The moves in globally traded oil futures markets have recently seen a long break of $80 a barrel, with question marks in place as to whether it is a supply and demand imbalance or a generic reaction to the Usd losing value.
The noise from earnings season can be discounted as a reason for the moves; global earnings reports are not showing top-line growth, and therefore are not creating a demand shortage of potential near-term growth.
Regional economic outlooks are not at all strong, they may be balanced, but no economy globally is growing at a pace that oil inventory numbers look to be easily depleted, and U.S. inventory numbers are confirming that refinery capability is high.
Therefore it must be speculative interest, and the naughty speculators must be to blame for higher prices. Before we can say ‘Jack Robinson’, the U.S. Administration will be up and running with theories and plans to adjust openly traded, supply and demand driven, markets. However, without speculative interest to balance the requirements of those actually taking delivery of crude, the markets would be far more volatile.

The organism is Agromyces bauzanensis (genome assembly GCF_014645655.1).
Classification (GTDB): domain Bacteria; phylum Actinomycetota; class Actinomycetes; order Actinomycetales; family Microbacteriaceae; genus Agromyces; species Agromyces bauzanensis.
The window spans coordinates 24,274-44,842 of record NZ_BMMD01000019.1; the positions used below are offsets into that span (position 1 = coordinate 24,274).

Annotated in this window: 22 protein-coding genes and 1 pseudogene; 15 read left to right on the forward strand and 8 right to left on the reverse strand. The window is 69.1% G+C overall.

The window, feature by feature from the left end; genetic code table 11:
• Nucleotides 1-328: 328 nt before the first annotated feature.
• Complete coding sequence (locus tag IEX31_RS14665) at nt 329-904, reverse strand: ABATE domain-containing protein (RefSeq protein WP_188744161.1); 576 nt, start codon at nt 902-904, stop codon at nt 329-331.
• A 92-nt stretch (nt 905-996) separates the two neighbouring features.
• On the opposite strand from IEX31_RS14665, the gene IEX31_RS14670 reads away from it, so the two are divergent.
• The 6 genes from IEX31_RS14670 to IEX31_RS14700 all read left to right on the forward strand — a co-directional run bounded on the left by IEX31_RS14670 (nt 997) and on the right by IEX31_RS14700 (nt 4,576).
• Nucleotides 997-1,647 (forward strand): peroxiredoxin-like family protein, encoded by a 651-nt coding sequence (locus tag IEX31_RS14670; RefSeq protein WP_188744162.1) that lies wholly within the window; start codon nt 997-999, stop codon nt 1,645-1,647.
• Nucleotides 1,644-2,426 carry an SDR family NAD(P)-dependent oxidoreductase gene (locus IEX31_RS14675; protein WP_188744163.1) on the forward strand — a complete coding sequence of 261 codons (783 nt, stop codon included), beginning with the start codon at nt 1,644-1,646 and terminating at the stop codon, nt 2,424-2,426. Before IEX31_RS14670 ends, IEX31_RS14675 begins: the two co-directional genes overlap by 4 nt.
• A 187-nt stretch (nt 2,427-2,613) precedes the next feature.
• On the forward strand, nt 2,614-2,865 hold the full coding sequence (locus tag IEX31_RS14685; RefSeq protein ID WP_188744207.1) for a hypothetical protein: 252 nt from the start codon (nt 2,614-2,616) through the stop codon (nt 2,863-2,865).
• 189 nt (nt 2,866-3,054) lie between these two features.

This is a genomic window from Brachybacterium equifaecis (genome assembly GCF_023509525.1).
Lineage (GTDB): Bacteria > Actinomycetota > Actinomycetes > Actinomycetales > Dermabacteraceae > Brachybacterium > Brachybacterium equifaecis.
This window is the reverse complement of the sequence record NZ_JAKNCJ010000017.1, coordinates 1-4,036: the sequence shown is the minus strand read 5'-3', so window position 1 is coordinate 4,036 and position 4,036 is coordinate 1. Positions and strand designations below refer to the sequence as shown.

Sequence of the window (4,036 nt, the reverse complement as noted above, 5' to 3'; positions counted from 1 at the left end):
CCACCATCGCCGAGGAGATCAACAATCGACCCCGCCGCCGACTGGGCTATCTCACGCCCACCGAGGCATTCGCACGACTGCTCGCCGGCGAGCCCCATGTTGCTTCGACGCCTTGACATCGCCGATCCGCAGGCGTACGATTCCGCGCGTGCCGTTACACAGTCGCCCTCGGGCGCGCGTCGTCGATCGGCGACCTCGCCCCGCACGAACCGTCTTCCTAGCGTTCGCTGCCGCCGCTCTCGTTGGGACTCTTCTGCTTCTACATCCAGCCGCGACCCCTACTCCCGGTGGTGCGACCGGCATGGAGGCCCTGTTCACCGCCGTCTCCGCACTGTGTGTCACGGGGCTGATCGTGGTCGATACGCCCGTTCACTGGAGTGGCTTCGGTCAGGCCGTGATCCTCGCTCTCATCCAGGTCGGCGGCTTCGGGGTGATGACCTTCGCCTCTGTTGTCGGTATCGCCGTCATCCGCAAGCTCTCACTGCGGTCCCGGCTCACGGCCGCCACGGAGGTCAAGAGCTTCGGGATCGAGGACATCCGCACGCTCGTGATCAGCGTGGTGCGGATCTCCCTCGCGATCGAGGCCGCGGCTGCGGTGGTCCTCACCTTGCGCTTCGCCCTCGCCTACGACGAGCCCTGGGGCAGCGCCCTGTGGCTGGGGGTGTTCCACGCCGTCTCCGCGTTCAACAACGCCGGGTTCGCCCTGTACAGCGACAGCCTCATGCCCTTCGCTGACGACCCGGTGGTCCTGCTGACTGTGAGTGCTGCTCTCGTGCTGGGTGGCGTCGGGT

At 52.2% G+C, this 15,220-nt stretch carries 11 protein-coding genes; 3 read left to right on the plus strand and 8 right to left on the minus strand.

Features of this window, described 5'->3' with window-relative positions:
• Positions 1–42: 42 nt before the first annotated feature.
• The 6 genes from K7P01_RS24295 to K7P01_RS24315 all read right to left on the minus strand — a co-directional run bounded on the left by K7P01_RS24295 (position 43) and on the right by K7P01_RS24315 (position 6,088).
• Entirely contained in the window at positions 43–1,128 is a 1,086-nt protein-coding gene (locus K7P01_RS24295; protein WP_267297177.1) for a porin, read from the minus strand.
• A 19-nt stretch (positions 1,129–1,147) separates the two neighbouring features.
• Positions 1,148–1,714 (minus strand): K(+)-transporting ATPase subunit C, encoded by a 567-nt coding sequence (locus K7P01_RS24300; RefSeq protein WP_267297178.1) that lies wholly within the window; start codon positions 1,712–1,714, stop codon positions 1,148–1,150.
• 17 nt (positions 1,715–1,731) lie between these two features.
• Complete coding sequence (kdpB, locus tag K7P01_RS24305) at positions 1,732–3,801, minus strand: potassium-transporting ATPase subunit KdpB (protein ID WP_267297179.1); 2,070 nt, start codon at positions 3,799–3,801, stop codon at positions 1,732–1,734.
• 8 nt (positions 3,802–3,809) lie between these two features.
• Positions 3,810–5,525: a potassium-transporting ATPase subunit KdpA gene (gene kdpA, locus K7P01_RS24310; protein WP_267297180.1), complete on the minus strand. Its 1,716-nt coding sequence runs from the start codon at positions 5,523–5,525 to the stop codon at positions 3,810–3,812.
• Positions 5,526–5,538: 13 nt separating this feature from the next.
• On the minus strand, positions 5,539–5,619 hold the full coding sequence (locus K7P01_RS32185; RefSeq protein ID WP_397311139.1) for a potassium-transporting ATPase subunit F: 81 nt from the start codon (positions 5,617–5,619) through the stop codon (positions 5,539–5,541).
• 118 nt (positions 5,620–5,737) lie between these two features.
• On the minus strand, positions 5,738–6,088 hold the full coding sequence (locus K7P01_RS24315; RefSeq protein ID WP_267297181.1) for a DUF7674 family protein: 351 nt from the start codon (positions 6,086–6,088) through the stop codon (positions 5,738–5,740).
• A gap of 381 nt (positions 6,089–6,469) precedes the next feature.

The open contract oil volumes, momentum, and order flows just do not to look be loaded with speculative interest, and therefore the moves in oil look to be the inverted reaction to Usd weakness in the global market, as assets classes are bought, empowered by the security of most economies having a central bank safety net wrapped around them.
The currency trade is in Usd/Cad, not only as a pair that inversely tracks the oil market moves when viewed on a monthly basis, but as the pair that has dropped to levels that have the Bank of Canada on high alert in regard to $1 soon to equal C$1, it would seem.
Both oil and cad may get an adrenaline rush at on Thursday as the Bank of Canada issues the statement that explains their recent rate meeting thought process, and also then holds a press conference that creates volatility in the forex market, and that by default may impact the oil trade.
Disclosure: No Positions